Column 259The Government consider that the overall pay cost in the year 1990-91 implied by these recommendations if implemented in full immediately would be too high. They have therefore decided that the general approach should be to implement the recommendations in full during the year but to stage them so that most groups receive an increase of 7 per cent. from 1 April 1990 with the balance from 1 January 1991.
In the case of the review body on armed forces the Government have decided to accept the recommendations but their implementation will be staged so that 7 per cent. is paid from 1 April 1990 and the remaining 1.7 to 2.5 per cent. of the basic increase together with additional payments is paid from 1 January 1991.
The Government have decided to accept with two exceptions the recommendations of the review body on doctors and dentists, but to stage their implementation so that 7 per cent. is payable in all cases from 1 April 1990 and the remainder of the increases of between 2.5 and 4.5 per cent. plus other payments, depending on the group, from 1 January 1991. The exceptions are the recommendations that the Government rejected last year for extra increases at the top of the consultants' scale and in the size of consultants' distinction awards. It is still the Government's view that the additional 100 permanent consultant posts which are now being created will best achieve the objective of improving the long-term career structure for hospital doctors.
The Government have decided to accept the recommendations of the review body on nursing staff, midwives and health visitors but to stage their implementation so that from 1 April 1990, 7 per cent. is payable to all and in addition the recommendation for changes in London pay and some extra increases in the pay of student nurses take effect from that date. The remaining 2 per cent. of the basic increase and other additional payments will be paid from 1 January 1991.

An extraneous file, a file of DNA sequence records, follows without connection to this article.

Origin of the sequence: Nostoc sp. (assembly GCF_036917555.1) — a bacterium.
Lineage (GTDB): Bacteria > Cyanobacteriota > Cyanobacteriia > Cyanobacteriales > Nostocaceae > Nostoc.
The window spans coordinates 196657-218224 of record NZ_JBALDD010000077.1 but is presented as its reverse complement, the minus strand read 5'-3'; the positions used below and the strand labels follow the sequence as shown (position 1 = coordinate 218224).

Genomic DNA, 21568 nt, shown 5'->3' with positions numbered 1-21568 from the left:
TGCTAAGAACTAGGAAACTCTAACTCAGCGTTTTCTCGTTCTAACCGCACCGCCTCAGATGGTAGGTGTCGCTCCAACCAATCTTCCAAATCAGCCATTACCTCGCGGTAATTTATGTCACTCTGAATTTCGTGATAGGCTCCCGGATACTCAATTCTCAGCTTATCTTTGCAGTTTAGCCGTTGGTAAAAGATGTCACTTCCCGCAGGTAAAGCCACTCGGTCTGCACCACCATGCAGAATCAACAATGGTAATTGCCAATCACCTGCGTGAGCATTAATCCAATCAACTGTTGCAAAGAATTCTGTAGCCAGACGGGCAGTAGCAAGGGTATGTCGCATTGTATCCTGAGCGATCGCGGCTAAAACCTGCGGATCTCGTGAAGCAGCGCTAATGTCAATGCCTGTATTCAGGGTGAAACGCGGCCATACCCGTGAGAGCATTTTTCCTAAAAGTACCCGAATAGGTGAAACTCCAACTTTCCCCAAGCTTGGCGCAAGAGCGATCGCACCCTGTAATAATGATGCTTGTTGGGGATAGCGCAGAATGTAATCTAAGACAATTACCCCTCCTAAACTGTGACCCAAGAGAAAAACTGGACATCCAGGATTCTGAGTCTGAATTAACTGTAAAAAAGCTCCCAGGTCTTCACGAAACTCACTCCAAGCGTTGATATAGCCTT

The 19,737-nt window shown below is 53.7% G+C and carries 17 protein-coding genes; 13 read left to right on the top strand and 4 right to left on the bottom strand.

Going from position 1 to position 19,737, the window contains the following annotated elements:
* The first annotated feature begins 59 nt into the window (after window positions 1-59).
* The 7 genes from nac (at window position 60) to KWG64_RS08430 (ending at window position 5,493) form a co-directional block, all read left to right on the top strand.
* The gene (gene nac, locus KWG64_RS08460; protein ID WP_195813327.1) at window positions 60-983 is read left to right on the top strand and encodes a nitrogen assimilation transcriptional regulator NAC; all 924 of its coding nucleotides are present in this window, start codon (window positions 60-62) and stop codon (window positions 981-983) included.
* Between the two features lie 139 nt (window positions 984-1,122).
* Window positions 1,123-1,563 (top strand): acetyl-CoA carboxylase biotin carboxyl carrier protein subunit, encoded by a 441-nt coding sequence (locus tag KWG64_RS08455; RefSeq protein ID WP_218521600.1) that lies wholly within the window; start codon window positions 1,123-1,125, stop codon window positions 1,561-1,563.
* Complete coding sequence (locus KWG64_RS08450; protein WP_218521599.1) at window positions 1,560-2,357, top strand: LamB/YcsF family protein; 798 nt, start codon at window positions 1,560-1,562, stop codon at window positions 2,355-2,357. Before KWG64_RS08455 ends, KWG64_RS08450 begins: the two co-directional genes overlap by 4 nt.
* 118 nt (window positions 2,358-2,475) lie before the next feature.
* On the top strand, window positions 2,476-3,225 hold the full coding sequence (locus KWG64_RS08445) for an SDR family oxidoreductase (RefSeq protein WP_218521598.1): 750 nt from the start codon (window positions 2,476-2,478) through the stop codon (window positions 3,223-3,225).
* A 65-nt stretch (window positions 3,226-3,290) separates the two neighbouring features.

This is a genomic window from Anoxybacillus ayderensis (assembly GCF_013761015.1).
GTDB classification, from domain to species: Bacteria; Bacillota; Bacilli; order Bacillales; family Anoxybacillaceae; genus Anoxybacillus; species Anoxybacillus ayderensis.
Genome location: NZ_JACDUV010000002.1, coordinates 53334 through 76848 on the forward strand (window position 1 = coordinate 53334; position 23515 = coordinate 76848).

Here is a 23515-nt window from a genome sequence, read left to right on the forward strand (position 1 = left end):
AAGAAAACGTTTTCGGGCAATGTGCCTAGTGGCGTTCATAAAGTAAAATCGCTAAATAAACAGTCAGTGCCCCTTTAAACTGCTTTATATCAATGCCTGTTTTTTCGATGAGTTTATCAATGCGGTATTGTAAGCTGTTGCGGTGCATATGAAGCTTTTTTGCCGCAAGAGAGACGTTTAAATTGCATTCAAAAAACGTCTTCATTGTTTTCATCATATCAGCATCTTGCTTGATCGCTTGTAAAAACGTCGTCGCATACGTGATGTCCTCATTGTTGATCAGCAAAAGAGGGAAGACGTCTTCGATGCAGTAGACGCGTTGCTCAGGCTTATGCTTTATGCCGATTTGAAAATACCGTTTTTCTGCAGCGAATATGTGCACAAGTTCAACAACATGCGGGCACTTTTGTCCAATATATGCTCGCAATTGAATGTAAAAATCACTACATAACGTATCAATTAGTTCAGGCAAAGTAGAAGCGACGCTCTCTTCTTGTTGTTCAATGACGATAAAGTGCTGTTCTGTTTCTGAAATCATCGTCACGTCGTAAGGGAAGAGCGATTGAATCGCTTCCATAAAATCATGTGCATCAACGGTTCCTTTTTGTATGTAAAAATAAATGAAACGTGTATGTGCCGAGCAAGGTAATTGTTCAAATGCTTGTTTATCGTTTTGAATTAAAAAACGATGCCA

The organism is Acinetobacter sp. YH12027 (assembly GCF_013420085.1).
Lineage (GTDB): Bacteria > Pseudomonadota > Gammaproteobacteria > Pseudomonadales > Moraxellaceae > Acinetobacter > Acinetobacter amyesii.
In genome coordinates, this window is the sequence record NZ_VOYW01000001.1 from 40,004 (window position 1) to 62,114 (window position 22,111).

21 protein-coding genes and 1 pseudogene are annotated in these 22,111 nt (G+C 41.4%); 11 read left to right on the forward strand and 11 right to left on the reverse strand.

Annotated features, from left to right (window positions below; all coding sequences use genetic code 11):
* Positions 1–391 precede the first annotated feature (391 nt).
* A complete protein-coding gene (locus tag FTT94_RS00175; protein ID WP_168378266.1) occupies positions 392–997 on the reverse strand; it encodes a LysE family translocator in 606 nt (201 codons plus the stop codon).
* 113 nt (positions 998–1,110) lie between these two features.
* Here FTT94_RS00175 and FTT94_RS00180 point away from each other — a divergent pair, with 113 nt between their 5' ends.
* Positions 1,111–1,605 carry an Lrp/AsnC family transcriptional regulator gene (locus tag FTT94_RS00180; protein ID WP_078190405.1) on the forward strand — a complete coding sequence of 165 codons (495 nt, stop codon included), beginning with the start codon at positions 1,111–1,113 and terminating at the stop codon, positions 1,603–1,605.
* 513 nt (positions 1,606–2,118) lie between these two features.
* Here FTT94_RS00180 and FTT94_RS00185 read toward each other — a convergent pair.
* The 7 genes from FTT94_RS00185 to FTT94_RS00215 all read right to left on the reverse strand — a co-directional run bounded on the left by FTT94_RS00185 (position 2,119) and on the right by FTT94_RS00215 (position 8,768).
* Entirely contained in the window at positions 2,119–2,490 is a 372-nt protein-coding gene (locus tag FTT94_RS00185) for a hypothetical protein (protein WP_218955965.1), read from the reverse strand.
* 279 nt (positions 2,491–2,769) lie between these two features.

The Government have decided to accept the recommendations of the review body on professions allied to medicine but to stage their implementation so that from 1 April 1990, 7 per cent. is payable to all and in addition the recommendation for changes in London pay takes effect. The remaining increase of 2.75 per cent. and other additional payments will be paid from 1 January 1991.
The Government have decided to accept the recommendations of the Top Salaries Review Body but to stage their implementation. The basic increase of 7 per cent. recommended for all groups will be payable as to 6 per cent. from 1 April 1990 and 1 per cent. from 1 January 1991. In addition, for senior civil servants the abolition of the fixed scale increments for grades 2 and 3 will take effect from 1 April 1990 ; the increases in the London allowance for grade 3, and the consequential increases for grade 2, will take effect from 1 January 1991 ; and the new performance pay scheme for grades 2 and 3 will be introduced from 1 April 1991. For two and three- star officers, the additional increases of 2.75 per cent. will take effect from 1 January 1991. For judges, the extra increase of 10 per cent. recommended for those in groups 5 to 7 will be staged with payments on 1 January 1991, 1 August 1991 and 1 April 1992.
The cost of implementing all the recommendations on this basis will be met from within the public expenditure planning totals published in the Autumn Statement. In the case of the health services, the Government recognise that the full costs could not be accommodated within present
Column 260health provision without adversely affecting services to patients. The Government have therefore decided to provide an extra £205 million from the reserve for next year. This payment will bring the increase in the total resources available for the National Health Service in 1990-91 over 1989-90 to nearly £3 billion.
The pay rates and scales resulting from the decisions will be promulgated as soon as possible for all the groups concerned. Pensions will follow the rates of salary in payment.